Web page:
Wisdom Teeth

Wisdom teeth are the third and last set of molars. Most of the people get wisdom teeth or third molars in their late teens or early twenties. In very rare cases, these molars can be healthy and aligned properly. In such situations, they can be a very helpful asset to the oral cavity. But most of the time, this is not the case. These teeth are generally misaligned and are necessary to remove.

When they are misaligned, these teeth offer potential difficulties. Their position may become horizontal, with angle towards or away from the second molars or even inward or outward. Misalignment of these teeth can brought about crowding of or damage to neighbouring teeth, the jawbone or nerves. When they are inclined towards the second molars, they make the later more prone to decay by collecting plaque and debris. Sometimes they may be completely trapped within the soft tissue of the gums and/or jawbone. Or sometimes they may erupt only partially through the gums. Partially or completed trapped teeth within the gums or jawbone are called ‘impacted’. Partially erupted wisdom teeth allow an entry to bacteria to cause infection. The infection leads to pain, swelling, stiffness of jaw, and general illness. These partially erupted wisdom teeth are also more vulnerable to tooth decay and gum problems, because of their hard-to-access location and crooked positioning which makes brushing or flossing difficult.

If you think that you have a wisdom tooth, you should visit your dentist to confirm its presence. The dentist may take an x-ray at regular intervals to determine the presence and positioning of your wisdom teeth. The dentist may even send you to an oral surgeon for more detailed evaluation.

Generally, as these teeth are misaligned or fully or partially erupted, the dentist may advise you to remove them. This is done even if there is not any complication, to prevent future problems. As the roots of the teeth grow with age, they take a firmer grip and then at the time of complications, they become hard to extract. Studies show that once the individual crosses the age of 30, wisdom tooth extraction becomes more and more difficult. In younger individuals, the roots of the wisdom teeth are not fully grown and the bone too is less compact. Therefore, their extraction is easier. On the contrary, in older individuals it is more complicated. In older persons, the time required for recovery and healing too is longer.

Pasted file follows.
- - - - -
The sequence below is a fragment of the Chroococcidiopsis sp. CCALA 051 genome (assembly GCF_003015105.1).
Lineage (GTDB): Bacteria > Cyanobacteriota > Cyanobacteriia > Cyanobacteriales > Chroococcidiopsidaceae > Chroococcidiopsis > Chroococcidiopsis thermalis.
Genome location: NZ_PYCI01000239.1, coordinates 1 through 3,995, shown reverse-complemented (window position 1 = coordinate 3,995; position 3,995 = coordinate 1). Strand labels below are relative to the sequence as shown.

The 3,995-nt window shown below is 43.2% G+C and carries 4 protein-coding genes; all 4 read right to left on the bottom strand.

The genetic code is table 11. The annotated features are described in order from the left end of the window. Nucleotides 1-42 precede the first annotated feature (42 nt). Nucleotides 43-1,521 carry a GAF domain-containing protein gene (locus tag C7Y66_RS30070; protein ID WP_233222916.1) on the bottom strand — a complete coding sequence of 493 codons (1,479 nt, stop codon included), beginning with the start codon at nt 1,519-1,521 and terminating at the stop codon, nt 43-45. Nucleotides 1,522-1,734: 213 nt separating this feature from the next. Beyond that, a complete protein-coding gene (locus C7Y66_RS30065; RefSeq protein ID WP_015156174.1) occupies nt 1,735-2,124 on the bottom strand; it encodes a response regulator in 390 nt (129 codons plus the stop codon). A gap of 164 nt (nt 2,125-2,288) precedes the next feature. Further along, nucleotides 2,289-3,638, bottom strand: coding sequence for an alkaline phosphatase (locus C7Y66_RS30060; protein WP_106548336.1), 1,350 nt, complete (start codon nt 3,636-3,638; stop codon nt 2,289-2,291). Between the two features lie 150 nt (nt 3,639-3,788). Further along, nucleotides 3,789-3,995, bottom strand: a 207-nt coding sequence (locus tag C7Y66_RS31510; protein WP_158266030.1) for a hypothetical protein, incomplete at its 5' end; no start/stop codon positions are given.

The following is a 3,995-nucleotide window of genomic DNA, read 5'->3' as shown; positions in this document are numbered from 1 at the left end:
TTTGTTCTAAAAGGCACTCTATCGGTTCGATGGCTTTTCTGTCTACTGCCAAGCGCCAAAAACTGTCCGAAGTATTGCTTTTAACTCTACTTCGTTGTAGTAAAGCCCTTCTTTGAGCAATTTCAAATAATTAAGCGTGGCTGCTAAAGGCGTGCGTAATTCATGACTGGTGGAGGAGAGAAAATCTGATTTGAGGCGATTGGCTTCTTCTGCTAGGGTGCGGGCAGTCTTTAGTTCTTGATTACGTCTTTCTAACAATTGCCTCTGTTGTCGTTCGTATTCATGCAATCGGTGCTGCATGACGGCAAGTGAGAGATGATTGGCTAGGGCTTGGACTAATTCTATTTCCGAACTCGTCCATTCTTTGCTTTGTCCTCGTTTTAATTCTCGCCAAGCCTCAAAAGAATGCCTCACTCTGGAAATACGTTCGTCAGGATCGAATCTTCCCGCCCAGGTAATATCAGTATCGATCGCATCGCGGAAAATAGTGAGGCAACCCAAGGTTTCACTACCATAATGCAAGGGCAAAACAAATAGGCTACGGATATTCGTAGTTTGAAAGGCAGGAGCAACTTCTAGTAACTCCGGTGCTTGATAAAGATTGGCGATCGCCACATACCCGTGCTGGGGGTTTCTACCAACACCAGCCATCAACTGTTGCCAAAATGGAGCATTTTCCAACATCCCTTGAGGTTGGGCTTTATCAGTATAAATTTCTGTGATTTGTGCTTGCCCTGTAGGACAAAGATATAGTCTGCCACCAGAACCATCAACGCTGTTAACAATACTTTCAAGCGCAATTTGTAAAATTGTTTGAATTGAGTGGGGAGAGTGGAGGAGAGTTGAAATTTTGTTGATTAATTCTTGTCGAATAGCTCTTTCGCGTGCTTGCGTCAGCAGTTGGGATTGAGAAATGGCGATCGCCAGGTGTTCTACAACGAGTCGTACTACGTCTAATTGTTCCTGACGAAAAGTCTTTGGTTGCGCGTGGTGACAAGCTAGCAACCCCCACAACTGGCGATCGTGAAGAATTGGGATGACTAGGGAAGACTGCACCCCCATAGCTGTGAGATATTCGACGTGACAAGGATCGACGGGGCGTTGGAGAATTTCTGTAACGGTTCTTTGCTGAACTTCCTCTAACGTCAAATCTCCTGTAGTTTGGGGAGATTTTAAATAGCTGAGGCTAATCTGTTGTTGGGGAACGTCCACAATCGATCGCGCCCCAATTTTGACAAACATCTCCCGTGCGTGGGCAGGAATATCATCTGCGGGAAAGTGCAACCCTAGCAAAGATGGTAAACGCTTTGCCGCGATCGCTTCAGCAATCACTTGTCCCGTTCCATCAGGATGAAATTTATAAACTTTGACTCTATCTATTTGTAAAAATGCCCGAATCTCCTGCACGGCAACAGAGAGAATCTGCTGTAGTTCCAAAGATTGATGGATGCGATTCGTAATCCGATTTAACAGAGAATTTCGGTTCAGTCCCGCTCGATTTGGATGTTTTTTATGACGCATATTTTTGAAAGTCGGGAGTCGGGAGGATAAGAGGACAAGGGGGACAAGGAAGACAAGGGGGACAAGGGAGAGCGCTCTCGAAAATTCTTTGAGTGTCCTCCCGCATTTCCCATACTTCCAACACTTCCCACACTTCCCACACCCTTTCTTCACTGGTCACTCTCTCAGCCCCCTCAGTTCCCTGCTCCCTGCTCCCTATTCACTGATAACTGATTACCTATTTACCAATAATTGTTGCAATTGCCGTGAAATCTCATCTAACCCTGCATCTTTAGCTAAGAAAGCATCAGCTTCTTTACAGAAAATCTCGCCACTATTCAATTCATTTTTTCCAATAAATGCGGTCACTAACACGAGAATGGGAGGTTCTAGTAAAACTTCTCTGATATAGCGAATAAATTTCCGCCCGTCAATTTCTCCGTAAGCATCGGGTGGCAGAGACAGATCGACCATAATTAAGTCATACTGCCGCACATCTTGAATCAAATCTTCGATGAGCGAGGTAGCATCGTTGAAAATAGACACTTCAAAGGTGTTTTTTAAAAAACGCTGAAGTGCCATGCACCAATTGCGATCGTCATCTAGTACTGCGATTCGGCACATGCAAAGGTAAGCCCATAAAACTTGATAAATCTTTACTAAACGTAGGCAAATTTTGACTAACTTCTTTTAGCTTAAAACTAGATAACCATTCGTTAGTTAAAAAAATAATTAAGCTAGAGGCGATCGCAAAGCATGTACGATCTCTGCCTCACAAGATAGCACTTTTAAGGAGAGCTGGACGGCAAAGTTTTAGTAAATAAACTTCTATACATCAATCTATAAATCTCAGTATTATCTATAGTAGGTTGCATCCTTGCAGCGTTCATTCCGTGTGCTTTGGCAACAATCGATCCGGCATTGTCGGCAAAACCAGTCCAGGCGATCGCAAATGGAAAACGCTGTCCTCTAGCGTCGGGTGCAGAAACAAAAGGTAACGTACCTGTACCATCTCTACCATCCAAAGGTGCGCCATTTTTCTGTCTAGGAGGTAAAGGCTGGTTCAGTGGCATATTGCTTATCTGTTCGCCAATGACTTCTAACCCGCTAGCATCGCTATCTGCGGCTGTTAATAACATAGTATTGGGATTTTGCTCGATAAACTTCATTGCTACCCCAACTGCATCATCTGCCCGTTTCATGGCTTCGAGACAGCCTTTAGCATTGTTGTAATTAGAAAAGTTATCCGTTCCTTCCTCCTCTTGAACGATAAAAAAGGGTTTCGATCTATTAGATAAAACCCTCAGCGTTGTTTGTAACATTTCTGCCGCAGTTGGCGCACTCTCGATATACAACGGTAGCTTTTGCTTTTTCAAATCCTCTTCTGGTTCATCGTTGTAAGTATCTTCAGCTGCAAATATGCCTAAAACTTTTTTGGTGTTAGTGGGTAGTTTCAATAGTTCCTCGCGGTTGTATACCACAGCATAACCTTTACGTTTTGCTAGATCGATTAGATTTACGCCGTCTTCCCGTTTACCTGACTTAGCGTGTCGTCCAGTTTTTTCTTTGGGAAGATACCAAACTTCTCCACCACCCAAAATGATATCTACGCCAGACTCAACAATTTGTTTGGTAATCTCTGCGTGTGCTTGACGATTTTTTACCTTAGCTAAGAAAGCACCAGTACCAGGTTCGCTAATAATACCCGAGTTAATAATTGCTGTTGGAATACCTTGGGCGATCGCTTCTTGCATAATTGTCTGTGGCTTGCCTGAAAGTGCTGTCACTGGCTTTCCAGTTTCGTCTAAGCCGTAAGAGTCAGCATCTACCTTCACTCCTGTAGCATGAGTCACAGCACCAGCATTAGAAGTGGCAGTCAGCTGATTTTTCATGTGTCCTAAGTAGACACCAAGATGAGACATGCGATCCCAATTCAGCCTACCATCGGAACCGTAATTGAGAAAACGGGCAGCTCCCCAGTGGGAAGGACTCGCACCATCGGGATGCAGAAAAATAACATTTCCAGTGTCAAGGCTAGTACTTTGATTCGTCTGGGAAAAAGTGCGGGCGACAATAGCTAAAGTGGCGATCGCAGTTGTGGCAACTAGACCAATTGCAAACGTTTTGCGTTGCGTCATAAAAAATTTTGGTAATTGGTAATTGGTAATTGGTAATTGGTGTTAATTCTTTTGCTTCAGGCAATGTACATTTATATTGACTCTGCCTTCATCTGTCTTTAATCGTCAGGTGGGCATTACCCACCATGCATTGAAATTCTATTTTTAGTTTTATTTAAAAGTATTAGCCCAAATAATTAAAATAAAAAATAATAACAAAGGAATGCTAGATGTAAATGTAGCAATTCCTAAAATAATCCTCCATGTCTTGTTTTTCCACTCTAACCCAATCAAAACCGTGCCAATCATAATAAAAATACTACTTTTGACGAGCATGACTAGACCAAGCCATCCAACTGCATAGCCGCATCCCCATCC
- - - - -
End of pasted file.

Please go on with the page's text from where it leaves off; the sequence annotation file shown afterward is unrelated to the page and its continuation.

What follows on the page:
The ease of the extraction of these teeth depends directly on their position. Your dentist or oral surgeon will make a pre-extraction examination and can tell you what to expect. If the wisdom tooth is fully come out of the gum, it can be removed as easily as your other teeth. But if it is partially or fully hidden inside the gums or inside the jawbone, there will be a requirement for an incision in the gums and then removal of a part of the jawbone lying over that tooth. Many times, in such conditions, the tooth is cut first into pieces and then the pieces are removed instead of removing the tooth as a whole. This minimizes the amount of bone needed to be removed, during the wisdom teeth extraction.